From what I remember, Singapore has its exports of comedies and dramas, but few actually centre on love. The Leap Year is a refreshing piece from our island, though may not be as enticing to those in favour of Korean soaps.

I suspect that critics and audience may pan the movie, especially the irrational behaviour of the two in love. “Why don’t they exchange phone numbers/emails/addresses/facebook/msn?” Argh! “Aiyah, stupid boy/girl…run after him/her! Bodoh!” No, they don’t and end up waiting for 4 years just to meet that once. That’s even worse that that cowherd and maiden story. Either love is blind or toxic.

Wong Li-Lin is well casted as the damsel hopelessly in love with someone whom she met only for a few hours. The other girls fit in nicely fitted in the ensemble as well. Won’t say about the rest though.

For your information, I watched this movie alone, often finding myself chuckling at the silly things the couple do, taking notes of the quotations by Catherine Lim, and almost tearing at Corrine May’s Scars (Really got excited every time I hear Corrine May in a soundtrack). How lovely. But don’t think the rest of the critics share my sentiments.

A modern day fairytale which would frustrate the realists, but hey, we all need some juvenile hope that would keep our dreams alive.

The Leap Year - Be the 'siao' one who still believe in love, ya?

功夫灌篮 Kungfu Slamdunk (Film)



《功夫灌篮》由有‘通俗导演’之称的朱延平指导,剧情被批过于老套不求创新,‘功夫’加上‘运动’的情节让人想起《少林足球》和《乒乓特种兵》(Balls of Fury)。重复和抄袭的现象没有大碍,好笑就好。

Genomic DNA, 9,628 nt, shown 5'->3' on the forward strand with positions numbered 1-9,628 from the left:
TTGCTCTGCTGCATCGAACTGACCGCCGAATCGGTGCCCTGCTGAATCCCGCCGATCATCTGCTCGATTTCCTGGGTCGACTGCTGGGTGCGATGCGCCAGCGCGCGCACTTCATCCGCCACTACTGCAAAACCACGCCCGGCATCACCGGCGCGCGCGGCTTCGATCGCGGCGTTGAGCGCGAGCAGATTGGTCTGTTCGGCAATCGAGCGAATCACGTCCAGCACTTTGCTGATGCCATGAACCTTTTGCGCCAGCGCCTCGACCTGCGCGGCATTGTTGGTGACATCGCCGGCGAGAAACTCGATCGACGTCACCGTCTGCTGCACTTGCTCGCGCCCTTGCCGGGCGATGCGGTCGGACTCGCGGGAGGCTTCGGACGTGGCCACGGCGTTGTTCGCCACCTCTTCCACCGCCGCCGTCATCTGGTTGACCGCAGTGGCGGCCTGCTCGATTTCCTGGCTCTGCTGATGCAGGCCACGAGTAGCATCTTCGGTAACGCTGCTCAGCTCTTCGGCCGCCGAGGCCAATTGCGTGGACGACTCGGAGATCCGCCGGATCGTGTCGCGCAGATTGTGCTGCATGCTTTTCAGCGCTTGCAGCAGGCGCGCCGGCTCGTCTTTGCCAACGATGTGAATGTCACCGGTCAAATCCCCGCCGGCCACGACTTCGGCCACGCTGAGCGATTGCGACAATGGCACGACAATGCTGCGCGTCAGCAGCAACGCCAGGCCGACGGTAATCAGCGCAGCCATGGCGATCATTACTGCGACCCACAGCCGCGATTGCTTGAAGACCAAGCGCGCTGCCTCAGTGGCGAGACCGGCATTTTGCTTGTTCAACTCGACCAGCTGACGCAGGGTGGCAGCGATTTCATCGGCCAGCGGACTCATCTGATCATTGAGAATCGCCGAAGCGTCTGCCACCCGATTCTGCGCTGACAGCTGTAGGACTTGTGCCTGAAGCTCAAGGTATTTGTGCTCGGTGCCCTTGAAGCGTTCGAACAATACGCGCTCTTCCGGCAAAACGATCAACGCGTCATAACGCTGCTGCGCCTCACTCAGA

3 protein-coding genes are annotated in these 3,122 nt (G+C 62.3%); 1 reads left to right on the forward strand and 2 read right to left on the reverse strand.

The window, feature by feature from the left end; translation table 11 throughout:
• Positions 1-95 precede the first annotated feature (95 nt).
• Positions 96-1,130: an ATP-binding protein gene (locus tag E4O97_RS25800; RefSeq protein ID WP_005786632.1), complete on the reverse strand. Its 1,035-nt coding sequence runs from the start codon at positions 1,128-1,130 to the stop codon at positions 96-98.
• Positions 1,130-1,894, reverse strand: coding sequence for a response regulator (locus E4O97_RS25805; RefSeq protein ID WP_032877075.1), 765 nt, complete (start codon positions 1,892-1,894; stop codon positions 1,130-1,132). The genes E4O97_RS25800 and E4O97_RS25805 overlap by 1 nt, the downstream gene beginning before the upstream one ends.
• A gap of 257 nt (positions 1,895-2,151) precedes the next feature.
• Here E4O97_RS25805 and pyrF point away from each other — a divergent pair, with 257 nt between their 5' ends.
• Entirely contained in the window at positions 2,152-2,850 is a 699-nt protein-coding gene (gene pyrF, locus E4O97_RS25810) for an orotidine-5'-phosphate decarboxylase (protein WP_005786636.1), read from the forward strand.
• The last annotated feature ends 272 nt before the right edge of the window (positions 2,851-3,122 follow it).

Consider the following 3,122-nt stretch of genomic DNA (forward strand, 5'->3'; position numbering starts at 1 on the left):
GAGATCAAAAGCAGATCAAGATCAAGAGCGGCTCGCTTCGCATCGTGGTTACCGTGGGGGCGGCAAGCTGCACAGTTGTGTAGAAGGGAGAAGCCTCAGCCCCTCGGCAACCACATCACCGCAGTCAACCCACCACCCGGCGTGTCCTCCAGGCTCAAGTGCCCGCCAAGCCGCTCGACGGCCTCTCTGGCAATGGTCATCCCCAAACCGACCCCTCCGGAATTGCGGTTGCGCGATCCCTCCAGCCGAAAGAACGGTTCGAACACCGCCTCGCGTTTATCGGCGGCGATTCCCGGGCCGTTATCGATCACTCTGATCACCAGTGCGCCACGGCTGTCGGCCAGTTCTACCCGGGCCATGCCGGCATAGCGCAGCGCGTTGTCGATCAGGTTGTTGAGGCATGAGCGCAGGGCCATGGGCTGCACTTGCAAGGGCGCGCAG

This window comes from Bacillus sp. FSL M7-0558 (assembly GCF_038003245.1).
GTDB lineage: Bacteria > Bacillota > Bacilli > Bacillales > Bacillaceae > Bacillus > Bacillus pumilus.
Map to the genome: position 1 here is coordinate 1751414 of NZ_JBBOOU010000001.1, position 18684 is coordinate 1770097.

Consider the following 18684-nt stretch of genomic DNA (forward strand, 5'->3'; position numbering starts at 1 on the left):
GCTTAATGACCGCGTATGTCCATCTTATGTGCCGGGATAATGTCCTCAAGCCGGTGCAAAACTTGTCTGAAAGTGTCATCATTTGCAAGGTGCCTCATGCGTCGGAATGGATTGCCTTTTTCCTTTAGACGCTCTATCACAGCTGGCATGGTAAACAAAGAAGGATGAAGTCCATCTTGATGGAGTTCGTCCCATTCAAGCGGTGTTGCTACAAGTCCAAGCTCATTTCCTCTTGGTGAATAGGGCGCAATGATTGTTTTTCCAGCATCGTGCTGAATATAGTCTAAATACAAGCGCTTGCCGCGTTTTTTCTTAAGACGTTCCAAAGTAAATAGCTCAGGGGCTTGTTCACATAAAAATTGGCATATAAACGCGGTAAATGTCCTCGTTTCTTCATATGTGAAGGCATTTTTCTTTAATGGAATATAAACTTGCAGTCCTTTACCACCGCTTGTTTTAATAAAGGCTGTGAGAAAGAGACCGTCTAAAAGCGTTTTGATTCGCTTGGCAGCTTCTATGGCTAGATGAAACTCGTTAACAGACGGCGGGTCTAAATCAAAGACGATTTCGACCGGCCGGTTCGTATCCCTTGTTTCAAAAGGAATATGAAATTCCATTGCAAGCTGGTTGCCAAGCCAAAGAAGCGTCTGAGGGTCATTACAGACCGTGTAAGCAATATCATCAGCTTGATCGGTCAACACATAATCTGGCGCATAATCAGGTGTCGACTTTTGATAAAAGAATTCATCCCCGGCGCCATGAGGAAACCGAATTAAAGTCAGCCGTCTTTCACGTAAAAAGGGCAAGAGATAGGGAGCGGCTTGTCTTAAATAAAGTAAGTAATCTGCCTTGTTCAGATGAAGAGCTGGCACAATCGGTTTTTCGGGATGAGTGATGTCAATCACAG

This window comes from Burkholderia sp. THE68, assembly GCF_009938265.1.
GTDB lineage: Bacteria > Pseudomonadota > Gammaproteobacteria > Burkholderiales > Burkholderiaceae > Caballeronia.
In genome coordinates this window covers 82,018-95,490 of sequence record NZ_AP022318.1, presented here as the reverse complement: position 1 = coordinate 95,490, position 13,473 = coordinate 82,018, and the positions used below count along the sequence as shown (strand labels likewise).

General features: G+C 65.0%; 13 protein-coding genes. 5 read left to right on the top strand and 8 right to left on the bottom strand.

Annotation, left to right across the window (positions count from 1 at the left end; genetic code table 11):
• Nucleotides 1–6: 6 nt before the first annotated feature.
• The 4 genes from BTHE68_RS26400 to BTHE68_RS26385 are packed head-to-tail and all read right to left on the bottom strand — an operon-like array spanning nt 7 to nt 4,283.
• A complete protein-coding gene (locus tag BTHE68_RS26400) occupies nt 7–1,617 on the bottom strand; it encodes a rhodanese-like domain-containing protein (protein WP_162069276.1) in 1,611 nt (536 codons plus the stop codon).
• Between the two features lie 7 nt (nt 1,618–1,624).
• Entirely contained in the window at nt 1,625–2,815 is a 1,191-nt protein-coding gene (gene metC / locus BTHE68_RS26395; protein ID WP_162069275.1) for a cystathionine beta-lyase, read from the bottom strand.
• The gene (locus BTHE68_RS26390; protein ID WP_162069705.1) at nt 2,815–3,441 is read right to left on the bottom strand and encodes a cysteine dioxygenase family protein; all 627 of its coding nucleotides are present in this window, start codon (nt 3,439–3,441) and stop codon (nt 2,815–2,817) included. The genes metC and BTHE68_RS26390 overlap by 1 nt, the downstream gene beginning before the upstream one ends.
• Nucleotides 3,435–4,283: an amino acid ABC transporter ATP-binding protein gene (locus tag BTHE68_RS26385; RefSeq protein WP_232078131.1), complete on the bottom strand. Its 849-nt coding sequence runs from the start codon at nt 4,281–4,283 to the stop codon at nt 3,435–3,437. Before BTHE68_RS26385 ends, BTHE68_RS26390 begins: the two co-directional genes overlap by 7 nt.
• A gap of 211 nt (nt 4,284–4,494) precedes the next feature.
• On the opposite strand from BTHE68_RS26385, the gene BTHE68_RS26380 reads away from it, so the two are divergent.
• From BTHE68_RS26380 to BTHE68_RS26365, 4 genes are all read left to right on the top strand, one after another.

Such a movie combining sports and kungfu (Shaolin soccer and Balls of Fury anyone?) has an extremely predictable storyline, but sometimes what audience want is entertainment.

Jay Chou is extremely 'gong gong' with his mushroom hair, and will still charm young girls. The plot can be way roll-eyes ridiculous, but has its laughable movements.

Keep in mind this is a Chinese New Year movie, it will not win awards or win the critics over, but will hit the tops in the box office.

Kungfu Slamdunk - Jay is a winner again

CJ7 (Film)


Director: Stephen Chow
Cast: Stephen Chow, Kitty Zhang Yuqi, Xu Jiao
RunTime: 88 minutes
Genre: Sci-Fi/Comedy (Mandarin)
Rating: PG

Stephen Chow’s movie used to be a staple for Chinese New Year, as groups gather together to catch re-runs of ‘God of Gamblers’ and ‘Fight Back to School’ on TV. I can fondly remember ‘Xiao Qiang’ the cockroach, and ‘Qi Meng’ the mole. While it was slapstick and nonsensical, that’s what we probably need for a stressful life. It has been a good 3-4 years since he last directed (Kungfu), and therefore the anticipation of CJ7.

The star of the movie is no longer Stephen Chow, but the very animated and talented son which happens to be acted a girl Xu Jiao. You know those super exaggerated faces you will catch on Japanese manga? Now, that’s what she is quite capable of.

Not forgetting the fuzzy green ball CJ7 whose eyes sparkle with so much delight, and is just way super CUTE. This alien dog reminds me of Doreamon, and I would definitely grab its soft toy if it’s available.

Wont’ say much about Kitty Zhang as she is unfortunately a flower vase with her portrayal of a caring school teacher. How more boring can that role get?

Stephen Chow obviously wants to milk some emotions and feelings with the portrayal of the father-son relationship. The story falls short a little (too predictable, familiar and contrived)P, and we will thoroughly miss what’s he has been good at – slapstick humour.

CJ7 – Extremely CUTE but disappointing with little laughs